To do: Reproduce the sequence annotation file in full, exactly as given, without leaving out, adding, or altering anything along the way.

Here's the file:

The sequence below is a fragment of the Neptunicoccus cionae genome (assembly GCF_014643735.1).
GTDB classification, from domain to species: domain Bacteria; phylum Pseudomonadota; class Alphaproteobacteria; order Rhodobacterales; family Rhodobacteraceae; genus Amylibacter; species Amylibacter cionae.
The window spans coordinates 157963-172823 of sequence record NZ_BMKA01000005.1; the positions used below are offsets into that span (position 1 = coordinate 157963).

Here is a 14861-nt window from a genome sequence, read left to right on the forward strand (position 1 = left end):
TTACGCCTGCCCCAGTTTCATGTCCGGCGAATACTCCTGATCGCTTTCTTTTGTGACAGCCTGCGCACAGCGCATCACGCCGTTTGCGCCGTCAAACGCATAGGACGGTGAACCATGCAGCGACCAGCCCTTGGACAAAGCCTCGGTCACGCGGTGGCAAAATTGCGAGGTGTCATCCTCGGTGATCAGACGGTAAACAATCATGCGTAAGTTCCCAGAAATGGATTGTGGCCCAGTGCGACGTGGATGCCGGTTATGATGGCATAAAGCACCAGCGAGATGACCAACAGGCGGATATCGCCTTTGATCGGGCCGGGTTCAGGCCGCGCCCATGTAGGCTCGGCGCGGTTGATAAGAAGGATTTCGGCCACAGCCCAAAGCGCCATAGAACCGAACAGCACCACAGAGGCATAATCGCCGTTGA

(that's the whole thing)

The sequence below is a fragment of the Neptunicoccus cionae genome (assembly GCF_014643735.1).
GTDB classification, from domain to species: domain Bacteria; phylum Pseudomonadota; class Alphaproteobacteria; order Rhodobacterales; family Rhodobacteraceae; genus Amylibacter; species Amylibacter cionae.
The window spans coordinates 157963-172823 of sequence record NZ_BMKA01000005.1; the positions used below are offsets into that span (position 1 = coordinate 157963).

Here is a 14861-nt window from a genome sequence, read left to right on the forward strand (position 1 = left end):
TTACGCCTGCCCCAGTTTCATGTCCGGCGAATACTCCTGATCGCTTTCTTTTGTGACAGCCTGCGCACAGCGCATCACGCCGTTTGCGCCGTCAAACGCATAGGACGGTGAACCATGCAGCGACCAGCCCTTGGACAAAGCCTCGGTCACGCGGTGGCAAAATTGCGAGGTGTCATCCTCGGTGATCAGACGGTAAACAATCATGCGTAAGTTCCCAGAAATGGATTGTGGCCCAGTGCGACGTGGATGCCGGTTATGATGGCATAAAGCACCAGCGAGATGACCAACAGGCGGATATCGCCTTTGATCGGGCCGGGTTCAGGCCGCGCCCATGTAGGCTCGGCGCGGTTGATAAGAAGGATTTCGGCCACAGCCCAAAGCGCCATAGAACCGAACAGCACCACAGAGGCATAATCGCCGTTGA